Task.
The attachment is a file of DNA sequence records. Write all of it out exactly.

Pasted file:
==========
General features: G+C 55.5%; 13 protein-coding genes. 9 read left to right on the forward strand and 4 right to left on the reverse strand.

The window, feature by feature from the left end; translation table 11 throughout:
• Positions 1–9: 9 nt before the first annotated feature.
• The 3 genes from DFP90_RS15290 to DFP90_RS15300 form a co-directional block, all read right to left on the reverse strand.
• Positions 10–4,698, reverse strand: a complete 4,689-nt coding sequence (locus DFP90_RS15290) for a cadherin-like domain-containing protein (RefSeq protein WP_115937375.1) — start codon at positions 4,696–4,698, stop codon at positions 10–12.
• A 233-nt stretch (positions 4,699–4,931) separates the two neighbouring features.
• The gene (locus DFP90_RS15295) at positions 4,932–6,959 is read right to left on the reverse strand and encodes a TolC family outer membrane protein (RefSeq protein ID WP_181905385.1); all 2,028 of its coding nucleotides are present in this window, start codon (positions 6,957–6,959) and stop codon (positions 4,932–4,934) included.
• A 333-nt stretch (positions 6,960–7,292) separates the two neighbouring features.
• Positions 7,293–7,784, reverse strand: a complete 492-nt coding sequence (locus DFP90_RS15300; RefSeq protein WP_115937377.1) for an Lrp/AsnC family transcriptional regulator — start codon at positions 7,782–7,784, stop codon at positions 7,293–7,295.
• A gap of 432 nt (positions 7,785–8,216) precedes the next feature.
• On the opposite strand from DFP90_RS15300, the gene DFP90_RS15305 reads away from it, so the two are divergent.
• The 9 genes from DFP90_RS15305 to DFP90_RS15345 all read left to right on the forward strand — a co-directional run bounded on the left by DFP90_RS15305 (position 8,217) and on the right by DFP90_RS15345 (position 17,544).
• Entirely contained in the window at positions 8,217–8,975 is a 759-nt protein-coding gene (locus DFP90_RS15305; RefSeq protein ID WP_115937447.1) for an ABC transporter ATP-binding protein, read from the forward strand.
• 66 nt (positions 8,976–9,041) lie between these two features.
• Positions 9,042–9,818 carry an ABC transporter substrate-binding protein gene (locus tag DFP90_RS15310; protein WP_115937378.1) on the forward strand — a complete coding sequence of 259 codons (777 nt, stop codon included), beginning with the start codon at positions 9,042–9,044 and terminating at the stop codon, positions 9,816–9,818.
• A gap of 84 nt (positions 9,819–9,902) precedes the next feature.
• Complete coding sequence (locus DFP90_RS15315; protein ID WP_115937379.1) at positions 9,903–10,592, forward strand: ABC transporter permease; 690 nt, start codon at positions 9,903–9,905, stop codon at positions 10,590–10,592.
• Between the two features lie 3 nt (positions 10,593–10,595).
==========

General features: G+C 55.5%; 13 protein-coding genes. 9 read left to right on the forward strand and 4 right to left on the reverse strand.

The window, feature by feature from the left end; translation table 11 throughout:
• Positions 1–9: 9 nt before the first annotated feature.
• The 3 genes from DFP90_RS15290 to DFP90_RS15300 form a co-directional block, all read right to left on the reverse strand.
• Positions 10–4,698, reverse strand: a complete 4,689-nt coding sequence (locus DFP90_RS15290) for a cadherin-like domain-containing protein (RefSeq protein WP_115937375.1) — start codon at positions 4,696–4,698, stop codon at positions 10–12.
• A 233-nt stretch (positions 4,699–4,931) separates the two neighbouring features.
• The gene (locus DFP90_RS15295) at positions 4,932–6,959 is read right to left on the reverse strand and encodes a TolC family outer membrane protein (RefSeq protein ID WP_181905385.1); all 2,028 of its coding nucleotides are present in this window, start codon (positions 6,957–6,959) and stop codon (positions 4,932–4,934) included.
• A 333-nt stretch (positions 6,960–7,292) separates the two neighbouring features.
• Positions 7,293–7,784, reverse strand: a complete 492-nt coding sequence (locus DFP90_RS15300; RefSeq protein WP_115937377.1) for an Lrp/AsnC family transcriptional regulator — start codon at positions 7,782–7,784, stop codon at positions 7,293–7,295.
• A gap of 432 nt (positions 7,785–8,216) precedes the next feature.
• On the opposite strand from DFP90_RS15300, the gene DFP90_RS15305 reads away from it, so the two are divergent.
• The 9 genes from DFP90_RS15305 to DFP90_RS15345 all read left to right on the forward strand — a co-directional run bounded on the left by DFP90_RS15305 (position 8,217) and on the right by DFP90_RS15345 (position 17,544).
• Entirely contained in the window at positions 8,217–8,975 is a 759-nt protein-coding gene (locus DFP90_RS15305; RefSeq protein ID WP_115937447.1) for an ABC transporter ATP-binding protein, read from the forward strand.
• 66 nt (positions 8,976–9,041) lie between these two features.
• Positions 9,042–9,818 carry an ABC transporter substrate-binding protein gene (locus tag DFP90_RS15310; protein WP_115937378.1) on the forward strand — a complete coding sequence of 259 codons (777 nt, stop codon included), beginning with the start codon at positions 9,042–9,044 and terminating at the stop codon, positions 9,816–9,818.
• A gap of 84 nt (positions 9,819–9,902) precedes the next feature.
• Complete coding sequence (locus DFP90_RS15315; protein ID WP_115937379.1) at positions 9,903–10,592, forward strand: ABC transporter permease; 690 nt, start codon at positions 9,903–9,905, stop codon at positions 10,590–10,592.
• Between the two features lie 3 nt (positions 10,593–10,595).